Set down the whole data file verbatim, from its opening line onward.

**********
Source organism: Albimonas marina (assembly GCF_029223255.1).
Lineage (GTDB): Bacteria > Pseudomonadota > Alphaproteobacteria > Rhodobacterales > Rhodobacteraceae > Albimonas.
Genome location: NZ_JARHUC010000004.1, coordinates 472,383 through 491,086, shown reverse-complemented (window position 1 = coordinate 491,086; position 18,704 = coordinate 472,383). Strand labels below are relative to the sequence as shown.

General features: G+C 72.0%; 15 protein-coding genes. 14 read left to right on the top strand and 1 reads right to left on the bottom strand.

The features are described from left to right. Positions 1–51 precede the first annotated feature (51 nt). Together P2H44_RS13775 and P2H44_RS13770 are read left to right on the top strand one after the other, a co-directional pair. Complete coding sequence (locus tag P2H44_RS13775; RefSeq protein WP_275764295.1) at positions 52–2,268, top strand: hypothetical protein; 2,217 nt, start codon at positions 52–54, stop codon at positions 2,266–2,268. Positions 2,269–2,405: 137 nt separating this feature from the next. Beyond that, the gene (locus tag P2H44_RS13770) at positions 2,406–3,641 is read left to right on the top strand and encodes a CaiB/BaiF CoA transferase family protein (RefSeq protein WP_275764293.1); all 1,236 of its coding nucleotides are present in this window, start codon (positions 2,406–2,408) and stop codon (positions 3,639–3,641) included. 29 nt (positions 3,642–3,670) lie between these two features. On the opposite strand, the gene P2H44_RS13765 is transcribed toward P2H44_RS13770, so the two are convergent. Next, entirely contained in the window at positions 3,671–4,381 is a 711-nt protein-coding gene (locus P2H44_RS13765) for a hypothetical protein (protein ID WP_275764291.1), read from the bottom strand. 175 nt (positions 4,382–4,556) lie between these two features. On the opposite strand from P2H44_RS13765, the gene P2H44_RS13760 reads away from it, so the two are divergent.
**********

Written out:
Source organism: Albimonas marina (assembly GCF_029223255.1).
Lineage (GTDB): Bacteria > Pseudomonadota > Alphaproteobacteria > Rhodobacterales > Rhodobacteraceae > Albimonas.
Genome location: NZ_JARHUC010000004.1, coordinates 472,383 through 491,086, shown reverse-complemented (window position 1 = coordinate 491,086; position 18,704 = coordinate 472,383). Strand labels below are relative to the sequence as shown.

General features: G+C 72.0%; 15 protein-coding genes. 14 read left to right on the top strand and 1 reads right to left on the bottom strand.

The features are described from left to right. Positions 1–51 precede the first annotated feature (51 nt). Together P2H44_RS13775 and P2H44_RS13770 are read left to right on the top strand one after the other, a co-directional pair. Complete coding sequence (locus tag P2H44_RS13775; RefSeq protein WP_275764295.1) at positions 52–2,268, top strand: hypothetical protein; 2,217 nt, start codon at positions 52–54, stop codon at positions 2,266–2,268. Positions 2,269–2,405: 137 nt separating this feature from the next. Beyond that, the gene (locus tag P2H44_RS13770) at positions 2,406–3,641 is read left to right on the top strand and encodes a CaiB/BaiF CoA transferase family protein (RefSeq protein WP_275764293.1); all 1,236 of its coding nucleotides are present in this window, start codon (positions 2,406–2,408) and stop codon (positions 3,639–3,641) included. 29 nt (positions 3,642–3,670) lie between these two features. On the opposite strand, the gene P2H44_RS13765 is transcribed toward P2H44_RS13770, so the two are convergent. Next, entirely contained in the window at positions 3,671–4,381 is a 711-nt protein-coding gene (locus P2H44_RS13765) for a hypothetical protein (protein ID WP_275764291.1), read from the bottom strand. 175 nt (positions 4,382–4,556) lie between these two features. On the opposite strand from P2H44_RS13765, the gene P2H44_RS13760 reads away from it, so the two are divergent.